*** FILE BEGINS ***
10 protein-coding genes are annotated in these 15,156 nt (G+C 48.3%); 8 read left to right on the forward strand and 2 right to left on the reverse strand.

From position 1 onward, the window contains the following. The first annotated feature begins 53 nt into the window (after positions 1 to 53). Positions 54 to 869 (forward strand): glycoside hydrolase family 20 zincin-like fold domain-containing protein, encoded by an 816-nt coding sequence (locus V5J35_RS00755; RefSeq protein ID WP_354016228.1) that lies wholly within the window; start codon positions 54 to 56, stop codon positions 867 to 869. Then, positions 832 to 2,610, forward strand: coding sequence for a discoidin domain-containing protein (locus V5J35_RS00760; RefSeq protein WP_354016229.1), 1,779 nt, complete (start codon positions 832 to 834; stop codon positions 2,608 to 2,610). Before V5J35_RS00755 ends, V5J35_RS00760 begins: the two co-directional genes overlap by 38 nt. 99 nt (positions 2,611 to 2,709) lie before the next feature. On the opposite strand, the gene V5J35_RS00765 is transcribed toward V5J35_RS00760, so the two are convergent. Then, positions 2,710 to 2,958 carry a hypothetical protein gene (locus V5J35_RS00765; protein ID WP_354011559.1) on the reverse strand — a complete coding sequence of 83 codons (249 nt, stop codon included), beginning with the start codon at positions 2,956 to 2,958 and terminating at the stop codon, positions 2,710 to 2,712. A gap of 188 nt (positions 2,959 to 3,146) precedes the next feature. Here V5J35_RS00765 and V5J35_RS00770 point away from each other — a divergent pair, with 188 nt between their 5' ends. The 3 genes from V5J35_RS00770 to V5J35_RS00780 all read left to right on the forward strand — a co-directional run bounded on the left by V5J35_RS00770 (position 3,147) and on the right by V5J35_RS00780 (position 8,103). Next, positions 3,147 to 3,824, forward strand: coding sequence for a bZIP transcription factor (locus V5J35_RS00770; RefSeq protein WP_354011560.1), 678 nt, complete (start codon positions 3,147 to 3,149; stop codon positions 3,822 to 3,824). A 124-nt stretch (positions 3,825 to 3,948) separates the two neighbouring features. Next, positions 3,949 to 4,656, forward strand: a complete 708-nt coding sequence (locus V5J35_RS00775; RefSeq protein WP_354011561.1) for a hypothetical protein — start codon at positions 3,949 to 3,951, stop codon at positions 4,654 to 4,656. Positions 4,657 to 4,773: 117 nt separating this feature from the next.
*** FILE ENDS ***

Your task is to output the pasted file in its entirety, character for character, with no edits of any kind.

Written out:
10 protein-coding genes are annotated in these 15,156 nt (G+C 48.3%); 8 read left to right on the forward strand and 2 right to left on the reverse strand.

From position 1 onward, the window contains the following. The first annotated feature begins 53 nt into the window (after positions 1 to 53). Positions 54 to 869 (forward strand): glycoside hydrolase family 20 zincin-like fold domain-containing protein, encoded by an 816-nt coding sequence (locus V5J35_RS00755; RefSeq protein ID WP_354016228.1) that lies wholly within the window; start codon positions 54 to 56, stop codon positions 867 to 869. Then, positions 832 to 2,610, forward strand: coding sequence for a discoidin domain-containing protein (locus V5J35_RS00760; RefSeq protein WP_354016229.1), 1,779 nt, complete (start codon positions 832 to 834; stop codon positions 2,608 to 2,610). Before V5J35_RS00755 ends, V5J35_RS00760 begins: the two co-directional genes overlap by 38 nt. 99 nt (positions 2,611 to 2,709) lie before the next feature. On the opposite strand, the gene V5J35_RS00765 is transcribed toward V5J35_RS00760, so the two are convergent. Then, positions 2,710 to 2,958 carry a hypothetical protein gene (locus V5J35_RS00765; protein ID WP_354011559.1) on the reverse strand — a complete coding sequence of 83 codons (249 nt, stop codon included), beginning with the start codon at positions 2,956 to 2,958 and terminating at the stop codon, positions 2,710 to 2,712. A gap of 188 nt (positions 2,959 to 3,146) precedes the next feature. Here V5J35_RS00765 and V5J35_RS00770 point away from each other — a divergent pair, with 188 nt between their 5' ends. The 3 genes from V5J35_RS00770 to V5J35_RS00780 all read left to right on the forward strand — a co-directional run bounded on the left by V5J35_RS00770 (position 3,147) and on the right by V5J35_RS00780 (position 8,103). Next, positions 3,147 to 3,824, forward strand: coding sequence for a bZIP transcription factor (locus V5J35_RS00770; RefSeq protein WP_354011560.1), 678 nt, complete (start codon positions 3,147 to 3,149; stop codon positions 3,822 to 3,824). A 124-nt stretch (positions 3,825 to 3,948) separates the two neighbouring features. Next, positions 3,949 to 4,656, forward strand: a complete 708-nt coding sequence (locus V5J35_RS00775; RefSeq protein WP_354011561.1) for a hypothetical protein — start codon at positions 3,949 to 3,951, stop codon at positions 4,654 to 4,656. Positions 4,657 to 4,773: 117 nt separating this feature from the next.